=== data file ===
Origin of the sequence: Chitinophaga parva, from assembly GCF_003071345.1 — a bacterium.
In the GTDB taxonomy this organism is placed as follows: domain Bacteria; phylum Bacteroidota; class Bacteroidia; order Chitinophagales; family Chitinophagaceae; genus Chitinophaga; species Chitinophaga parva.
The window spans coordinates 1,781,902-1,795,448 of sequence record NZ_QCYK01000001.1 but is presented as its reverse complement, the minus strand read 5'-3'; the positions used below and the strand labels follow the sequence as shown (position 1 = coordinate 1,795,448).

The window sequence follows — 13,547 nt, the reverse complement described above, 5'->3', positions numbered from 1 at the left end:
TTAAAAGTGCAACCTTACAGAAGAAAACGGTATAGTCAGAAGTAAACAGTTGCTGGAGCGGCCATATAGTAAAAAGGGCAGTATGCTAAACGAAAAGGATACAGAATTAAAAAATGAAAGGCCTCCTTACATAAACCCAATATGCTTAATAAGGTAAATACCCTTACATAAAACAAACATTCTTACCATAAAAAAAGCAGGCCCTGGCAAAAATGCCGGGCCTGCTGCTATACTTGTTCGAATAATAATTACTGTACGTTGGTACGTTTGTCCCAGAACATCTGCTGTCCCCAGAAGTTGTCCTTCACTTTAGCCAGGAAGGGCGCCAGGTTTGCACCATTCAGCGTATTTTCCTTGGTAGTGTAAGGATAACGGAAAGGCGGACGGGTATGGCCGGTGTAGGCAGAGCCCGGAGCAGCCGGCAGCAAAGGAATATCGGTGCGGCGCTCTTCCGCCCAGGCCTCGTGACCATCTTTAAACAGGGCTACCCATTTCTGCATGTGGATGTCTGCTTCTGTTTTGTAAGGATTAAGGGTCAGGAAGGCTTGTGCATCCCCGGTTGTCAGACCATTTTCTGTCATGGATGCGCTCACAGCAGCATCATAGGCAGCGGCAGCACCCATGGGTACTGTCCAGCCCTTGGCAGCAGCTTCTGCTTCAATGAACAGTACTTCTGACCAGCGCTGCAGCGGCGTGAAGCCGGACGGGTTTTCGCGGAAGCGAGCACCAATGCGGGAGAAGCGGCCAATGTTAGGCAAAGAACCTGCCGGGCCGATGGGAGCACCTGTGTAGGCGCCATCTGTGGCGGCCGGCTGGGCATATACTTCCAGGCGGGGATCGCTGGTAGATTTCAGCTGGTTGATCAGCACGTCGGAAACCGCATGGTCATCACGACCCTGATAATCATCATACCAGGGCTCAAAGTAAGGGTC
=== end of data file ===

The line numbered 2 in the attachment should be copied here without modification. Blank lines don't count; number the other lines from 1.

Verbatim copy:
In the GTDB taxonomy this organism is placed as follows: domain Bacteria; phylum Bacteroidota; class Bacteroidia; order Chitinophagales; family Chitinophagaceae; genus Chitinophaga; species Chitinophaga parva.